Vienna Jacques is one of two women mentioned by name in the Doctrine and Covenants of [http://Mormon.org The Church of Jesus Christ of Latter-day Saints; the other is Emma Smith. Vienna Jacques was notable for her willing heart and her commitment to the gospel of Jesus Christ.
Jacques, spelled Jaques in the Doctrine and Covenants, was born on June 10, 1787, to Henry and Lucinda Jacques at Beverly, Essex County, Massachusetts. She was a nurse, a single woman in her early 40s, and a devout Christian, but she became dissatisfied with her religion and began searching for a church with the spiritual gifts the New Testament describes. She requested a copy of the Book of Mormon; however, the power of the sacred record did not at first inspire her. Later, while she was praying one night, she saw a vision of the Book of Mormon and a desire to know the truthfulness of the book became her quest. Through continual prayer and study, a testimony of its divinity came to her. At age 43, she traveled alone to Kirtland, Ohio, to meet the Prophet Joseph Smith. She was baptized and returned to her home where she helped convert several of her family members.
She returned to Kirtland two years later, with $1,400 in savings and some other valuables. On March 8, 1833, Joseph Smith directed her to give her savings to the Church, which she did. Ten days later, Joseph received a revelation directed toward her:
- And again, verily I say unto you, it is my will that my handmaid Vienna Jaques should receive money to bear her expenses, and go up unto the land of Zion;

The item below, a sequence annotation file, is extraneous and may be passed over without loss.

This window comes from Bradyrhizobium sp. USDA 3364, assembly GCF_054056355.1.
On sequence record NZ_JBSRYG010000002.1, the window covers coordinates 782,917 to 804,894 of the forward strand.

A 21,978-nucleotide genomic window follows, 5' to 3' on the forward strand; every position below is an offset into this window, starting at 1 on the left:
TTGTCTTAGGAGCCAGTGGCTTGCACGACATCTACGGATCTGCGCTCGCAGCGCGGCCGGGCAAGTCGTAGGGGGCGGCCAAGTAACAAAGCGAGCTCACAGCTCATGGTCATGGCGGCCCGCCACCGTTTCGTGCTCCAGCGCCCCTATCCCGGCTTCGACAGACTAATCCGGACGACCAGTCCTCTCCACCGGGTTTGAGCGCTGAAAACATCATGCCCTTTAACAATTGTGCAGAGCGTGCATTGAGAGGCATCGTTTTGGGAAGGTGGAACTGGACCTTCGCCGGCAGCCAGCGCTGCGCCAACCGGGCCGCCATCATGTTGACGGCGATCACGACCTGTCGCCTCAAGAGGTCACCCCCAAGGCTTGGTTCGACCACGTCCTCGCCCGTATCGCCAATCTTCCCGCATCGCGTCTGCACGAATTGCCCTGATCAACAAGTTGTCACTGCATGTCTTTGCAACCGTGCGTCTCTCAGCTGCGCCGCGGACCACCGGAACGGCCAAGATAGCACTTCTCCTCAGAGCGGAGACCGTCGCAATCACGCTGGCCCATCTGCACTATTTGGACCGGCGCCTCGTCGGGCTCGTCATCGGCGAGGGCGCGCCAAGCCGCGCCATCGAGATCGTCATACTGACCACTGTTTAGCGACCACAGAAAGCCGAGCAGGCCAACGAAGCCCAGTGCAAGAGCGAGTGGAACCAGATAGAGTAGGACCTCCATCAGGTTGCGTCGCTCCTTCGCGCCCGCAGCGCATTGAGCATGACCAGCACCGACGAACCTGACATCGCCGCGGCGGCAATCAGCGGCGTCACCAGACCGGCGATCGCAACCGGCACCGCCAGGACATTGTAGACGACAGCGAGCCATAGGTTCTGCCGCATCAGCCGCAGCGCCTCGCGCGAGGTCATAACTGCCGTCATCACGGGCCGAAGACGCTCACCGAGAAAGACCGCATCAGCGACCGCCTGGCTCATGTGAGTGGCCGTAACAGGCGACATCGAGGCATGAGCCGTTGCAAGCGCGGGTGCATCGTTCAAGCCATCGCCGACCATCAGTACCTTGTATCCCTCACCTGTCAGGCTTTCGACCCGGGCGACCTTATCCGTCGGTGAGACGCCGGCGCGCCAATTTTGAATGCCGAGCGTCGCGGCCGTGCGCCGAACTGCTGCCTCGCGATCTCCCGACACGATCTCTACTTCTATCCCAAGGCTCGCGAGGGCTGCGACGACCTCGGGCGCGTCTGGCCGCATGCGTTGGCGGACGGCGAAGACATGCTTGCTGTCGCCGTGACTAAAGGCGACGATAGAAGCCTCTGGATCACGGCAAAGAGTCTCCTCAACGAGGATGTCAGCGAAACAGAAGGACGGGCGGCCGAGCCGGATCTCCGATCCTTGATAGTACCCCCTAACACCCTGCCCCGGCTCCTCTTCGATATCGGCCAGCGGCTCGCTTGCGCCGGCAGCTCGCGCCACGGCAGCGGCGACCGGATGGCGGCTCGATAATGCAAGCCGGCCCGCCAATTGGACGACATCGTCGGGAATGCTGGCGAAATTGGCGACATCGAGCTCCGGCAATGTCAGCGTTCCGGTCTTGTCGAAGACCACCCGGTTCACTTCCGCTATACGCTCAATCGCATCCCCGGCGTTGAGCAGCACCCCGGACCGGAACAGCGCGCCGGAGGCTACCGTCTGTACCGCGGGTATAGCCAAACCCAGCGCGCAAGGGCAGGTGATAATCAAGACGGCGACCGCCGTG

- And the residue of the money may be consecrated unto me, and she be rewarded in mine own due time.
- Verily I say unto you, that it is meet in mine eyes that she should go up unto the land of Zion, and receive an inheritance from the hand of the bishop;
- That she may settle down in peace inasmuch as she is faithful, and not be idle in her days from thenceforth. (Doctrine and Covenants 90:28–31)
She arrived in Jackson County, Missouri, a few months later. In September she received a letter from Joseph Smith, saying:
- I have often felt a whispering since I received your letter, like this: ‘Joseph, thou art indebted to thy God for the offering of thy Sister Vienna, which proved a savior of life as pertaining to thy pecuniary concerns. Therefore she should not be forgotten of thee, for the Lord hath done this, and thou shouldst remember her in all thy prayers and also by letter for she oftentimes calleth on the Lord.’
- History of the Church 1:408